Sermon for Sunday 9 October 2022
Trinity 17 Year C
II Kings 5.14-17; 2 Tim 2.8-13; Luke 17.11-19
“Were not ten made clean? But the other nine, where are they?”
I remember once having a conversation with a builder in a former parish of mine. He was about to begin work on a huge restoration project repairing the roof. We had spent years raising a quarter of a million pounds to fix it and everyone was so pleased and relieved to see the work begin.
I can remember the conversation as if it was yesterday. I was saying just how excited we all were to see him and his men arrive.
He turned round and said to me, “Oh we’re just as excited to be here, too.”
“Really,” I said. “Why is that? This must just be an ordinary job just like any other.”
“Oh no,” he replied. “We always like working for churches.”
I probed further and asked why that was. He said churches tended to be more grateful and excited about their building work. They were more responsive, and flexible, and easier to work with. Church people, he said, went the extra mile to accommodate his builder’s needs, were eager to help with endless cups of tea, and were easier to deal with when he made mistakes.
He told me it was good as a London building firm every once in a while to work with a community which didn’t have as its ultimate priority the bottom line of making money. To him, communities of faith often seemed to be more thankful and grateful for his builders’ work.
I have to confess I was quite surprised by his words. They really struck me forcefully. They made me realise, that, yes, one of the basic things that ought to characterise a Christian Community is this: it should be a group of people who are thankful.
We hear in our gospel today an incident which shows us clearly the importance of thankfulness. Of the ten lepers who were healed, only the Samaritan, the outsider, returned to thank Jesus. It is the Samaritan’s thankfulness which shows he is close to the Kingdom of heaven. “Your faith has saved you,” Jesus tells him. We show our faith by being thankful.
How should we express our thankfulness? There are many ways to show it, but the most important is what we are doing now – celebrating the Mass. For the Mass is our sacrifice of praise and thanksgiving. It is the greatest act of thanksgiving a human being can give to God.
In the Eucharist we offer back to God what he has given to us. We take bread and wine, and give thanks for all the good things God has done.
But as we do that a wonderful exchange takes place. For we ask God’s Holy Spirit to transform our meagre gifts of bread and wine into the Body and Blood of Christ. We give to God in thanksgiving bread and wine, and we receive back his life-giving Body and his saving Blood. As we receive those precious gifts we are caught up in that offering and become part of it ourselves.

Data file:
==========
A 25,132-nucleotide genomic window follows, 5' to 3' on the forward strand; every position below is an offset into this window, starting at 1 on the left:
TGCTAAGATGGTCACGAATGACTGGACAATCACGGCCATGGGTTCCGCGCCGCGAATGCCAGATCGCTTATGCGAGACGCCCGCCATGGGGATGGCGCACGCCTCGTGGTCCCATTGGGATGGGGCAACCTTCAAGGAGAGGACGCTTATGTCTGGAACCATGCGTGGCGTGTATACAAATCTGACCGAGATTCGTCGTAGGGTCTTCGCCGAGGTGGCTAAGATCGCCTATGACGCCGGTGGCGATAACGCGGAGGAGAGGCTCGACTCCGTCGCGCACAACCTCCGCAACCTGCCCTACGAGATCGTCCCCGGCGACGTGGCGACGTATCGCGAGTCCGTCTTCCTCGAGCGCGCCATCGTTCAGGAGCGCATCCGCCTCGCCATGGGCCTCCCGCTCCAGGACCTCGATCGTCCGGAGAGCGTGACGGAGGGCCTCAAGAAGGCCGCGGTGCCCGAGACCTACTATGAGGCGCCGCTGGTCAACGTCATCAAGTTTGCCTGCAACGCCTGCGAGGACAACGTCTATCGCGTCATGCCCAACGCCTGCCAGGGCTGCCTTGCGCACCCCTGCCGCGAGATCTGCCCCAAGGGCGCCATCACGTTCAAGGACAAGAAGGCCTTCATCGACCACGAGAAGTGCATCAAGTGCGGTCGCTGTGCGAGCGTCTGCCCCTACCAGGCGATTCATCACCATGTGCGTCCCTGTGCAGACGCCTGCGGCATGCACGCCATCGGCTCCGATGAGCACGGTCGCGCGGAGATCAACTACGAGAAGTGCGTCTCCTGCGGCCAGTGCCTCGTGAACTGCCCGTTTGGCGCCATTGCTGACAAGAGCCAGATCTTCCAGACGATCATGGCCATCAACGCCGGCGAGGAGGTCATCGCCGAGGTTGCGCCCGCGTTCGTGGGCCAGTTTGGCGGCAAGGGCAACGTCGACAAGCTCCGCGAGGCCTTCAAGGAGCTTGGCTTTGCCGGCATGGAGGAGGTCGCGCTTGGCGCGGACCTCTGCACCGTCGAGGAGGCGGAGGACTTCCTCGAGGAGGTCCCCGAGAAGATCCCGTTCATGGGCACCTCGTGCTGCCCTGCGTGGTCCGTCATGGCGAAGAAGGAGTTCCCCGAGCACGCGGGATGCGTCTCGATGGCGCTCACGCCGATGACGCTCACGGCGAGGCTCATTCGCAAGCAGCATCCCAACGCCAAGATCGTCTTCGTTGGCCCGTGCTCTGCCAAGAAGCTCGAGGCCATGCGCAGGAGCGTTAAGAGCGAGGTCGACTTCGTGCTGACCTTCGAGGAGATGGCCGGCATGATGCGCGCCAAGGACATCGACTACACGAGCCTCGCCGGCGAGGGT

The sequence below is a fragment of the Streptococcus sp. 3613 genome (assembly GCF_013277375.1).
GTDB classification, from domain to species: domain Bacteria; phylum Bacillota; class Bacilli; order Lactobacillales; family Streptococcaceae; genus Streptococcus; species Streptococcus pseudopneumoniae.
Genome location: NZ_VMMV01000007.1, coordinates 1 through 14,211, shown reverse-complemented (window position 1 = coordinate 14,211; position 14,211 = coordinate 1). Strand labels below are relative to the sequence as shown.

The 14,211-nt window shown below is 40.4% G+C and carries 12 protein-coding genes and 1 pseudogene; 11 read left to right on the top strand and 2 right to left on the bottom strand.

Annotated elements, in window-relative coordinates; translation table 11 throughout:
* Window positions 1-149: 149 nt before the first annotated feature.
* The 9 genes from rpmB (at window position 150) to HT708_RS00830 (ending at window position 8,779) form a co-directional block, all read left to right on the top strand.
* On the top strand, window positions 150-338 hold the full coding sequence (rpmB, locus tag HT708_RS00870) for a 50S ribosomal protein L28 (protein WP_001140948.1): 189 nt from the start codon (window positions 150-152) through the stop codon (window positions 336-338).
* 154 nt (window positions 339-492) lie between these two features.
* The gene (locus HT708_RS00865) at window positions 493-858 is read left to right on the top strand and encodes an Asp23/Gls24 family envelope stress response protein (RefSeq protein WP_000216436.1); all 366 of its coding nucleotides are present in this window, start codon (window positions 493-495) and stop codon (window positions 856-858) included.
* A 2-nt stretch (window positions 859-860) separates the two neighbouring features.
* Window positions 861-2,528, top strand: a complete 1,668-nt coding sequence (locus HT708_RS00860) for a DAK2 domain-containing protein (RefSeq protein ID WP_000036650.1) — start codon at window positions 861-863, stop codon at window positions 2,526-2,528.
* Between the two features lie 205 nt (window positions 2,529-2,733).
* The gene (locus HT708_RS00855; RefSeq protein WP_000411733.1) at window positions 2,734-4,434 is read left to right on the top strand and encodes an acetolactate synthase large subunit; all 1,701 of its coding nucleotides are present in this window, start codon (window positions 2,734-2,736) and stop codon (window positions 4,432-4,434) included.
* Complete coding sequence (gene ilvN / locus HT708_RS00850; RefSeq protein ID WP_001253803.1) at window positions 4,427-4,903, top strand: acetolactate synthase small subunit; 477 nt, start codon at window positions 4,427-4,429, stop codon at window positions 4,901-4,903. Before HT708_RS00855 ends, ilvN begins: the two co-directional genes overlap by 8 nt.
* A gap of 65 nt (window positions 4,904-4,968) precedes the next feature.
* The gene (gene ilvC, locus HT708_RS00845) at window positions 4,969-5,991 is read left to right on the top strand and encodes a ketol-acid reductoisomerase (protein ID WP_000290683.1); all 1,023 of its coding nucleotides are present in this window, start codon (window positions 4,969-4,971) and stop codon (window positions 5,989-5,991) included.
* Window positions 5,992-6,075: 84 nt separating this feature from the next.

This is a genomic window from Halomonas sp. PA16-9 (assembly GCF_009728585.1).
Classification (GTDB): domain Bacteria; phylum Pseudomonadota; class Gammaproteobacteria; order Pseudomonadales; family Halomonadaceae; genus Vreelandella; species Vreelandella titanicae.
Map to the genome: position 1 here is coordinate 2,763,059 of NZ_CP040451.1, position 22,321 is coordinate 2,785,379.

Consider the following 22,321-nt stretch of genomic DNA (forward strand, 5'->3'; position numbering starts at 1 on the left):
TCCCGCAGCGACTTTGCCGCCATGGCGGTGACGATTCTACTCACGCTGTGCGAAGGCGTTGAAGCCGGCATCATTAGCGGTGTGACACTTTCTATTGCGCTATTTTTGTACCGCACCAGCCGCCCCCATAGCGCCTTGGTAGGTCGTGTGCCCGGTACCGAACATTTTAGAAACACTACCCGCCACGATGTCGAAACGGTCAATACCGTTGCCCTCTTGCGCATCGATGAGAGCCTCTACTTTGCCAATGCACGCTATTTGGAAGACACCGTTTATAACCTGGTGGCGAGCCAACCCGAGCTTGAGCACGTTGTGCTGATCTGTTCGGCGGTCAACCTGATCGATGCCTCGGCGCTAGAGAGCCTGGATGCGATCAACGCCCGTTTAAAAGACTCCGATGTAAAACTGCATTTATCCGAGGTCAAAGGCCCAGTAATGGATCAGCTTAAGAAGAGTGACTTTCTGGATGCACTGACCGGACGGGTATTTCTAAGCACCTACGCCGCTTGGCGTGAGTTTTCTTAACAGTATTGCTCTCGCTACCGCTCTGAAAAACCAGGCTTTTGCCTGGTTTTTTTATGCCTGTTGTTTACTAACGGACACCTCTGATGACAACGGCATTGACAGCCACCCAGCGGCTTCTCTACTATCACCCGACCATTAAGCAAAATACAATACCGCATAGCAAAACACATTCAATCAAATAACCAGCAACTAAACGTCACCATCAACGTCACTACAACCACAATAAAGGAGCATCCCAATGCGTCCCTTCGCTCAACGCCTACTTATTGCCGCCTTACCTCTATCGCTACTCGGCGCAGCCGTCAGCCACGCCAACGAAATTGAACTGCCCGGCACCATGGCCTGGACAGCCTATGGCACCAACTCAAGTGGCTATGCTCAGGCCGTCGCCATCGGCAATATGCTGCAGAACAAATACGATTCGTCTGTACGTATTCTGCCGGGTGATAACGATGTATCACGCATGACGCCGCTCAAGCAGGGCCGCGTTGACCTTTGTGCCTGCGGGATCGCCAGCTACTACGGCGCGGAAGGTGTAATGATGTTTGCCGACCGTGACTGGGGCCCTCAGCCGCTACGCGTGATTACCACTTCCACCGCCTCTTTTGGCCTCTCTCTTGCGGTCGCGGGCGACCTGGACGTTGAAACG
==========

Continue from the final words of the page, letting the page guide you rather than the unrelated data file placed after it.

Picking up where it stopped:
Christ, present in those transformed gifts of bread and wine, offers himself to the Father, and we offer ourselves in him. We become a sacrifice too. Our whole lives become one long offering of thanksgiving. We offer the Mass here in this building, but we leave this place and offer our lives as a living sacrifice, a willing giving of ourselves to our neighbour, grateful for all that God has given us.
The rediscovery of this great mystery is one of the most important gifts this parish has given to the wider Church of England. At the heart of the C19th Catholic Revival was the restoration of sacramental worship as a daily reality in the lives of ordinary Anglicans.
Since the very beginning of this parish’s life, we have proclaimed that the regular celebration of the Eucharist is a necessary part of what it means to be a Christian community. In the face of C19th Protestant opposition, that regular celebration of the Mass continued; in the face of falling bombs and national crisis, it continued; in the midst of social change and secularisation, it has continued – the daily offering of Christ’s life-giving Body and Blood – the source and summit of all we are and all we do as a parish.
I suppose God’s message to us all this morning is quite simple. Don’t take the gift of the Mass for granted. Like the leper in today’s gospel, don’t forget to return to God to give him thanks for all he has given you. Come to the Mass and make this daily offering of thanks part of your life of faith.
A community which has at its heart the offering of the Eucharist is a community which is deeply learning to be more thankful day by day. It draws us into nothing less than the eternal offering of Jesus to the Father, and in that offering, we find life, and joy and hope.
Fr Peter Anthony